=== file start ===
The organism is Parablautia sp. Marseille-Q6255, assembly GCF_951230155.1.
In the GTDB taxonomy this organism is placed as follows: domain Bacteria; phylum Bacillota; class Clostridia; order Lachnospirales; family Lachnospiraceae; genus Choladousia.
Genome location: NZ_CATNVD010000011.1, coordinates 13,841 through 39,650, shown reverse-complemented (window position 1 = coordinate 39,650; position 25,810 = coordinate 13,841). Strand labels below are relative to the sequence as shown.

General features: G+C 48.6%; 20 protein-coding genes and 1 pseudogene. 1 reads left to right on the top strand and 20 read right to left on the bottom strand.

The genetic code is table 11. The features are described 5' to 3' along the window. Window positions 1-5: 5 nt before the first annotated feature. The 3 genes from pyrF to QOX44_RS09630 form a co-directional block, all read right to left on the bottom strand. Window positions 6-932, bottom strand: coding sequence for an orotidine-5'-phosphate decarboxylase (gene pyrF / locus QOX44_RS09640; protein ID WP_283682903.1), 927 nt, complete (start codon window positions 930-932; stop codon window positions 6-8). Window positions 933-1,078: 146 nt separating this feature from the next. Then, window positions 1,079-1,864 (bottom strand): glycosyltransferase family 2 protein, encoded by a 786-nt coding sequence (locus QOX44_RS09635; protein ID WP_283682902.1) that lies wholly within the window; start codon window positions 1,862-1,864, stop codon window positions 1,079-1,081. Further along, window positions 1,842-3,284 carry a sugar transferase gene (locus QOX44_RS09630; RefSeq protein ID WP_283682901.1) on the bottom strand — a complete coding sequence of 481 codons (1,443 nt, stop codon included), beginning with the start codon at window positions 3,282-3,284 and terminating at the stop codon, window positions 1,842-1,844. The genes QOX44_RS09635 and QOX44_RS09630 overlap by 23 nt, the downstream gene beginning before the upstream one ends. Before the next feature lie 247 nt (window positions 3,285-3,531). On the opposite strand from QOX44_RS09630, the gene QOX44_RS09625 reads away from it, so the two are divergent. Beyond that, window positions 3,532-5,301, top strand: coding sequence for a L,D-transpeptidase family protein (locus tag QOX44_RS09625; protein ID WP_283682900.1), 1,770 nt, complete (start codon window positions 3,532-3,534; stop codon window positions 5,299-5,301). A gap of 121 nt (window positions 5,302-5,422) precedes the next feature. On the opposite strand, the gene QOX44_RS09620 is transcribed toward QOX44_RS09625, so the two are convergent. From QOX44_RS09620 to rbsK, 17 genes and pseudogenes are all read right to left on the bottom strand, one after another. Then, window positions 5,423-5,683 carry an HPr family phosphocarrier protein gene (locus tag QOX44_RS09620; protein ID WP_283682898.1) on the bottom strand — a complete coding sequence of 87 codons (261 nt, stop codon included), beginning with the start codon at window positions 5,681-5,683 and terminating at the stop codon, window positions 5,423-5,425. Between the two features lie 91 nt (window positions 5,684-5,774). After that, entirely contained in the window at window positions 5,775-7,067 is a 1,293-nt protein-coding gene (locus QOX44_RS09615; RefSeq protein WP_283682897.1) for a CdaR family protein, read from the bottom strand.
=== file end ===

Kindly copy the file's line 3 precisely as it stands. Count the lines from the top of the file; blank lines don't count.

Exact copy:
Genome location: NZ_CATNVD010000011.1, coordinates 13,841 through 39,650, shown reverse-complemented (window position 1 = coordinate 39,650; position 25,810 = coordinate 13,841). Strand labels below are relative to the sequence as shown.